COVID-19 disrupted rail’s momentum. But as normality returns the sector has an opportunity to build back better. And one of the areas primed for improvement is sustainability.
Fuelling a busy industry: Room for improvement
Sustainability is already key to rail’s appeal. While rail accounts for 10% of the UK’s journeys, it only contributes 1.4% of its domestic transport emissions.
According to the Department for Transport, for every kilometre a person travels, passenger trains produce a third of the CO2e• emissions of the average petrol car. Those emissions continue to fall each year (35.1g CO2e per passenger kilometre in the 12 months to March 2020, down 4.1% year-on-year).
But there’s still room for improvement.
One of the reasons for passenger rail’s ongoing improvement is the rate at which it’s replacing diesel with electricity. In freight rail, the opposite is happening. Diesel usage here rose 12.5% to 172 million litres in 2019-20: the highest it’s been for five years. CO2e emissions from freight trains have increased to 27.5g CO2e per tonne per kilometre: the highest they’ve been since 2011-12.
•(CO2e = Carbon dioxide equivalent – used to describe different greenhouse gases in a common unit).
Low-carbon energy sources
More needs to be done to adjust how the rail network is powered. Replacing more diesel carriages with electric ones will certainly help, but there are other options.
In December 2020, Hitachi and GWR announced plans to launch the UK’s first battery-powered long-distance train route between London and Penzance. In Mainland Europe we’ve seen hydrogen used to fuel CO2-free journeys on the German-made Coradia iLint. These developments prove that a diesel-less future for rail is possible. Now it just needs to happen on a larger scale.
Building greener infrastructure
Rail infrastructure is another area with the potential for sustainable developments.
Rail routes in Great Britain cover around 16,000 km, with a total track length just over 31,000 km. These tracks are typically made using steel with concrete/wooden sleepers in-between. Yet engineers are beginning to trial other, more sustainable materials.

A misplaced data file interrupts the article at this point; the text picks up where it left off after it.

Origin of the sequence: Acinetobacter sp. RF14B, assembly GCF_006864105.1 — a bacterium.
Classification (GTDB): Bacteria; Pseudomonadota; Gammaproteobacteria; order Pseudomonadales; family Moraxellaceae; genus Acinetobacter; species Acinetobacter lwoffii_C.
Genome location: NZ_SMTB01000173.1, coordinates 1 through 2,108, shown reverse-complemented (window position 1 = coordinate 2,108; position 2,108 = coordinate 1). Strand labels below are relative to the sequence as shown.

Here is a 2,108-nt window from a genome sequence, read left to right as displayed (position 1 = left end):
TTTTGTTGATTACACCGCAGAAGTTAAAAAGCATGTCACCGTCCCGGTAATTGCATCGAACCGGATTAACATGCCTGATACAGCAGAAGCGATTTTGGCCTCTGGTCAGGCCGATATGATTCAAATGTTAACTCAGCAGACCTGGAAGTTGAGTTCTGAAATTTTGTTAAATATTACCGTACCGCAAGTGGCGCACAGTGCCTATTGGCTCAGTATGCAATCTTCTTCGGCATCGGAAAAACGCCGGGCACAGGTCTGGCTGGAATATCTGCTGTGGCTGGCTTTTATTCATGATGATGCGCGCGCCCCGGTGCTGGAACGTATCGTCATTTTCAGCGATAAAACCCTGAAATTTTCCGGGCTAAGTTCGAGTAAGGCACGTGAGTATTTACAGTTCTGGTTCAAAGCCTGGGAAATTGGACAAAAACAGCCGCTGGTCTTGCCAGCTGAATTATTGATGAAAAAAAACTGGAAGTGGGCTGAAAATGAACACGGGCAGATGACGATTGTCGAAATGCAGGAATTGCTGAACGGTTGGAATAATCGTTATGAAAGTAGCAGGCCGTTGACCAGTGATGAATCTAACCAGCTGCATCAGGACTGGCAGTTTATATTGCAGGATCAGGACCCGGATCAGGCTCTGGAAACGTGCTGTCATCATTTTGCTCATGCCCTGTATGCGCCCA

Network Rail, for example, recently introduced the first composite sleepers onto its main-line rail tracks. Made using recycled plastics such as bottles and food packaging, these sleepers are expected to last for 50 years. They are also produced in the UK, further reducing Network Rail’s carbon footprint.
The time for the industry to commit is now
Earlier this year Network Rail announced its own sustainability intentions by signing the UIC (International Union of Railways) Climate Declaration. Made by 35 (at the time or writing) global rail leaders, the commitment aims to meet decarbonisation targets set in line with the Paris Agreement.
Martin Frobisher OBE, Director of safety at Network Rail, summarised rail’s current situation perfectly:
“We’re making terrific progress and of course, rail has good credentials as an emissions-friendly form of mass transport. But there is still a lot more we have to do in the coming years to leave a positive environmental legacy and enable rail to play a leading role in driving green economic growth.”
While developments like battery-powered trains and composite sleepers support the journey Frobisher describes, they must be rolled out on much larger scales. For that to happen, it’s imperative that rail and infrastructure companies work together.